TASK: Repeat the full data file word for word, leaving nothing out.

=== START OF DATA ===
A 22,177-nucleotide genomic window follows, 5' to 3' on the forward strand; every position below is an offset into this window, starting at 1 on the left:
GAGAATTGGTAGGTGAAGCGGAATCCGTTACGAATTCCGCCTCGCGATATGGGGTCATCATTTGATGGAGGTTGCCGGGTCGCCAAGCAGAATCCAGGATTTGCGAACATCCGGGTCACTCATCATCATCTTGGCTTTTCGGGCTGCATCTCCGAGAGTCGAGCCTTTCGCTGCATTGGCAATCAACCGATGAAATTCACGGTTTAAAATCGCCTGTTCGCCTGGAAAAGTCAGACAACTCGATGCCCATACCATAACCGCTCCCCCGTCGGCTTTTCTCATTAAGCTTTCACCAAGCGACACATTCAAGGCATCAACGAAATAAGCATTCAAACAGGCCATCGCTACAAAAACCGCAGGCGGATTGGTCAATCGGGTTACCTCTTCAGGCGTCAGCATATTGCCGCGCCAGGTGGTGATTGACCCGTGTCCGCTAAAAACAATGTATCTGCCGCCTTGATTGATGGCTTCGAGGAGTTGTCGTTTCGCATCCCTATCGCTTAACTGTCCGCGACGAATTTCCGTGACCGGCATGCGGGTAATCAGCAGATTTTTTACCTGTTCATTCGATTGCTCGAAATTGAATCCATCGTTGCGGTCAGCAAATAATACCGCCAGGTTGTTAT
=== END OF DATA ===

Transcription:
A 22,177-nucleotide genomic window follows, 5' to 3' on the forward strand; every position below is an offset into this window, starting at 1 on the left:
GAGAATTGGTAGGTGAAGCGGAATCCGTTACGAATTCCGCCTCGCGATATGGGGTCATCATTTGATGGAGGTTGCCGGGTCGCCAAGCAGAATCCAGGATTTGCGAACATCCGGGTCACTCATCATCATCTTGGCTTTTCGGGCTGCATCTCCGAGAGTCGAGCCTTTCGCTGCATTGGCAATCAACCGATGAAATTCACGGTTTAAAATCGCCTGTTCGCCTGGAAAAGTCAGACAACTCGATGCCCATACCATAACCGCTCCCCCGTCGGCTTTTCTCATTAAGCTTTCACCAAGCGACACATTCAAGGCATCAACGAAATAAGCATTCAAACAGGCCATCGCTACAAAAACCGCAGGCGGATTGGTCAATCGGGTTACCTCTTCAGGCGTCAGCATATTGCCGCGCCAGGTGGTGATTGACCCGTGTCCGCTAAAAACAATGTATCTGCCGCCTTGATTGATGGCTTCGAGGAGTTGTCGTTTCGCATCCCTATCGCTTAACTGTCCGCGACGAATTTCCGTGACCGGCATGCGGGTAATCAGCAGATTTTTTACCTGTTCATTCGATTGCTCGAAATTGAATCCATCGTTGCGGTCAGCAAATAATACCGCCAGGTTGTTAT